The Longest Shortest Time

First Chapter Books for Preschoolers

This morning on our drive to school, we saw a dude in a suit nearly wipeout on the icy sidewalk. Not the kind of day you want to be outside with your kiddos. But a great sort of day for snuggling up with a book. Trouble is, we grownups tire easily of reading those same picture books over and over. Even the good ones. Sasha is almost five, and I’m feeling like she’s ready for chapter books. But I just don’t know where to begin. Luckily, one of my favorite guests from the podcast, Kate Bowman-Johnston, is a children’s librarian and also has a four-year-old. So I asked her to give us her faves. Check out her awesome chapter books starter list below.

Note to parents of bouncy kids: Kate says your children can indeed sit through multiple chapters! You just need to forget the “sitting” part. They can play with blocks or play dough while they listen, then bop over to you once in awhile to look at a picture. —HF

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Kate’s Been There Too
When selecting chapter books to read to our young children, we tend to gravitate towards those we loved as kids. There’s nothing wrong with that, aside from one problem: we’re old now, and we’ve forgotten.

So there you are, engrossed in Charlotte’s Web with your four year old, and it dawns on you: CHARLOTTE DIES. IN LIKE TWO PAGES. You spend bedtime crying and explaining why bad things happen to good spiders.

Or you’re moseying through The Swiss Family Robinson, and gradually the moseying becomes toiling, and you recall that you actually never liked this book because it is incredibly boring.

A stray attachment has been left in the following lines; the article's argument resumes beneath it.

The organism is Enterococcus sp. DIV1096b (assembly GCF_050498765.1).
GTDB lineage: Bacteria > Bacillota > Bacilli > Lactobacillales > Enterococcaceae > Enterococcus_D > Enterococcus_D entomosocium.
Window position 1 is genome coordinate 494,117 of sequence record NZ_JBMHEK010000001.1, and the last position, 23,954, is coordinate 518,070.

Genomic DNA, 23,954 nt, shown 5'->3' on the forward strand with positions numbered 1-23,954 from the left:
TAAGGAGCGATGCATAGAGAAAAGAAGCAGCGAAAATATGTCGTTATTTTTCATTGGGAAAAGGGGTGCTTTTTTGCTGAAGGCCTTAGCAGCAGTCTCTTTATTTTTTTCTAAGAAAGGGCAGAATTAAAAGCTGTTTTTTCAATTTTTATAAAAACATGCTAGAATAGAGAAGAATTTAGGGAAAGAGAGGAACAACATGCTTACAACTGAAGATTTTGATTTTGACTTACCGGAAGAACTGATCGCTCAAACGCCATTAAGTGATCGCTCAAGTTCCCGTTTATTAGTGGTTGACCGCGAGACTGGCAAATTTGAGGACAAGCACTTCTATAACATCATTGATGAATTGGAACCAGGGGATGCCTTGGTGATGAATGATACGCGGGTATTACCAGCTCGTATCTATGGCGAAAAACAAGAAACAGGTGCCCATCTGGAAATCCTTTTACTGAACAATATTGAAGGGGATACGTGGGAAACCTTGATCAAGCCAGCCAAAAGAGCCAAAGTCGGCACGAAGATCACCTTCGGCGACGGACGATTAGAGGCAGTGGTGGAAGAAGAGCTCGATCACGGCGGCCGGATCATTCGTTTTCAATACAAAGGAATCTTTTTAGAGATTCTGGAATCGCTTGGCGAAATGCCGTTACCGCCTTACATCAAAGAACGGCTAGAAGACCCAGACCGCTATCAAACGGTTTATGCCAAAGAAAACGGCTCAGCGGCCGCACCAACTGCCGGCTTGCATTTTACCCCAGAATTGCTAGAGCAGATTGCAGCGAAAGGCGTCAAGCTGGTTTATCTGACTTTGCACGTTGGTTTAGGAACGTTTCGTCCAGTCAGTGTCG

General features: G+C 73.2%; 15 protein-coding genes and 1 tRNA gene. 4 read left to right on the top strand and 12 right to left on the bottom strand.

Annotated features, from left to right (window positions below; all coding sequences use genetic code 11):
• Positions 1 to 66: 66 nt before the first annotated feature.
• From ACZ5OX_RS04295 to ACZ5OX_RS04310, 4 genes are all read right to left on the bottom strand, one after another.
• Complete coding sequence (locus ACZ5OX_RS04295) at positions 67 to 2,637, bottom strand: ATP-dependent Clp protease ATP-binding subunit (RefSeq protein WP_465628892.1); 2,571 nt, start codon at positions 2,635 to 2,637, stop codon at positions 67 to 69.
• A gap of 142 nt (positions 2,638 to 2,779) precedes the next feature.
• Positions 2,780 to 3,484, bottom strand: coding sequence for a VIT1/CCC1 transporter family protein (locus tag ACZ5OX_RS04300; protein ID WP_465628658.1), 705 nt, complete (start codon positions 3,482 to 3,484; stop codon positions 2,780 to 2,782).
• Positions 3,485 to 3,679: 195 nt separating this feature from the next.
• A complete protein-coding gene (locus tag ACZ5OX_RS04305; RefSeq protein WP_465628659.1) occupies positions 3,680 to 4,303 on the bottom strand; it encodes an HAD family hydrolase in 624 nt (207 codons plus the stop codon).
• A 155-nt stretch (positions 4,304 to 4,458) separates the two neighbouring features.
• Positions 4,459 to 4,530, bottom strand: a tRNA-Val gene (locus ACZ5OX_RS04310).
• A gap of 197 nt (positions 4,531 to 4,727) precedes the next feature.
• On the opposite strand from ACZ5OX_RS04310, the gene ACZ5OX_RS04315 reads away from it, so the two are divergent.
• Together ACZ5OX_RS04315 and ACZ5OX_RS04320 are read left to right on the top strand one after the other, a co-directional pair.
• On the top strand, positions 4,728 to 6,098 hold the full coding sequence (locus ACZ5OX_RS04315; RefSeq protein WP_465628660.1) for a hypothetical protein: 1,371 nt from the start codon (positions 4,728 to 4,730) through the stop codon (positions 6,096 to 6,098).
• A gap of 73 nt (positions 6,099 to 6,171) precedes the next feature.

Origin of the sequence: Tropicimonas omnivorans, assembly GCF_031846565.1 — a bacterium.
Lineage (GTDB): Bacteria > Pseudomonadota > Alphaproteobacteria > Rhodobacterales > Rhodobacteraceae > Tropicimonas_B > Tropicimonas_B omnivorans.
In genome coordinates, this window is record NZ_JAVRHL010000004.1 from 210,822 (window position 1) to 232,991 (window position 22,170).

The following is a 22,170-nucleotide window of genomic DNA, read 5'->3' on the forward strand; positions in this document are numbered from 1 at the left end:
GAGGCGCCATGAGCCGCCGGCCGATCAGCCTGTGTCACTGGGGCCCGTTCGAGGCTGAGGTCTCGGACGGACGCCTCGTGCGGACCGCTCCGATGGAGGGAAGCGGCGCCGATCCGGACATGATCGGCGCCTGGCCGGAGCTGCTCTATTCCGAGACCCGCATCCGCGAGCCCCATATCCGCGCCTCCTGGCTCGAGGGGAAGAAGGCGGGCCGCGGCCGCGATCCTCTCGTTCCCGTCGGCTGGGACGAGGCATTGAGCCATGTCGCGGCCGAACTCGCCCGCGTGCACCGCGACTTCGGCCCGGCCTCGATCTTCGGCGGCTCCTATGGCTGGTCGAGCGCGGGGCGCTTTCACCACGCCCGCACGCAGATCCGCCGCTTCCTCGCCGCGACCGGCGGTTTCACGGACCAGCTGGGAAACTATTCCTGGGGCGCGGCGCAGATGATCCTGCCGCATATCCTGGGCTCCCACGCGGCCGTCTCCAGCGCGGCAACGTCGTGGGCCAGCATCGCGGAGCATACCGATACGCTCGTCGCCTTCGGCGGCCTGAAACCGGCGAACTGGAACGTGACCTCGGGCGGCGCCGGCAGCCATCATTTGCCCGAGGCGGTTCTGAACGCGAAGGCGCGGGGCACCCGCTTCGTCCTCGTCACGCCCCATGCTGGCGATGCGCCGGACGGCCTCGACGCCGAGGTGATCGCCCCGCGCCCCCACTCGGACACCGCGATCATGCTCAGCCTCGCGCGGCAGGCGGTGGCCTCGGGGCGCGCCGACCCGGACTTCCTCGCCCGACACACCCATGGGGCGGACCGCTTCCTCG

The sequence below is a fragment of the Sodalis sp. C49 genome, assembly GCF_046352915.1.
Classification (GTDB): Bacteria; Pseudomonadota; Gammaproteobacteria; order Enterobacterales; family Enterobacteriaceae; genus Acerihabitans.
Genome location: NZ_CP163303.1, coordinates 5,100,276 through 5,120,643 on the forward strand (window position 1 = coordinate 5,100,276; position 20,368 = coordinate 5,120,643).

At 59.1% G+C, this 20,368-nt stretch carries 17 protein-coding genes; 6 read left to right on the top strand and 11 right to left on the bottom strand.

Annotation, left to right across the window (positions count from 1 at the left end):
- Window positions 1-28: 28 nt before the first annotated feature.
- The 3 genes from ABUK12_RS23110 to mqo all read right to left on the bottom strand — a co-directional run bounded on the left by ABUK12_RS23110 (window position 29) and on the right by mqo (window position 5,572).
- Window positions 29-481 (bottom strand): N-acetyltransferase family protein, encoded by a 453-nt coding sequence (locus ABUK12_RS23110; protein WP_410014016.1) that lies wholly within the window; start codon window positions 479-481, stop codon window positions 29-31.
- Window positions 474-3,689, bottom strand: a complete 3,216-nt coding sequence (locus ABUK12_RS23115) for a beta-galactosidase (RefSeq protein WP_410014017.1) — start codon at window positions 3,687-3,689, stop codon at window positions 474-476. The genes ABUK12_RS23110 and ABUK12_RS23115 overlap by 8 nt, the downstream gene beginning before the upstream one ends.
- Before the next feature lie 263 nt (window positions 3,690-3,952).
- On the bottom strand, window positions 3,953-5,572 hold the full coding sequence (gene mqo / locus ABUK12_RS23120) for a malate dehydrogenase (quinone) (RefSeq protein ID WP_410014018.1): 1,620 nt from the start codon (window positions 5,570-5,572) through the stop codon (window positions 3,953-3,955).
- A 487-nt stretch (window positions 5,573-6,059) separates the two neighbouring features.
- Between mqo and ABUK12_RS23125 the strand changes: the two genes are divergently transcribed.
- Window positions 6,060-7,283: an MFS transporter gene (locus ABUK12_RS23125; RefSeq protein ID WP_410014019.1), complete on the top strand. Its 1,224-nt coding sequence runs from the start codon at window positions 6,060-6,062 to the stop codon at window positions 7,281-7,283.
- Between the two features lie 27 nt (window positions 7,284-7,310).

Or you’re blithely reading along in Little House in the Big Woods, and suddenly some super racist ideas about Native Americans are coming out of your-slash-Caroline Ingalls’s mouth.

Not that any of these things have happened to me.

There is a time and place for these books, but it might not be now, if you have a preschooler. The thing almost all preschoolers have in common is that they love to laugh. I do, too, so I tried to pick titles that are funny and engaging for kids and parents alike.


Mercy Watson Series by Kate DiCamillo, illustrated by Chris Van Dusen
Mercy is a “porcine wonder” who is doted upon by her human companions, Mr. and Mrs. Watson. Fueled by hot toast with a great deal of butter, she good naturedly helps friends and neighbors out of amusing, low-stakes scrapes. These books are uproariously funny, have lots of colorful pictures, and can be read in one sitting. The audio versions are delightful as well!

For more SILLY ANIMAL TALES, try The Mouse and the Motorcycle by Beverly Cleary (I prefer Louis Darling’s illustrations) and The Chicken Squad by Doreen Cronin (for maturing fans of Click, Clack, Moo: Cows that Type).


Toys Go Out: Being the Adventures of a Knowledgeable StingRay, a Toughy Little Buffalo, and Someone Called Plastic by Emily Jenkins, illustrated by Paul O. Zelinsky
Have you ever wondered about the inner lives of stuffed animals? Me neither, but thanks to this book, I now know that being crammed in a backpack or riding in a washing machine are character building experiences. Toys Go Out follows the everyday lives of Little Girl’s three beloved childhood companions in a sweet and imaginative way. Their adventures help young children explore topics like fear, identity, and uncertainty in non-threatening and even humorous contexts.

For more TOY STORIES, try the classics The Velveteen Rabbit by Margery Williams (keep your hanky handy) and Raggedy Andy Stories by Johnny Gruelle (which has thankfully been modernized).


The Fairy Bell Sisters Series by Margaret McNamara, illustrated by Julia Denos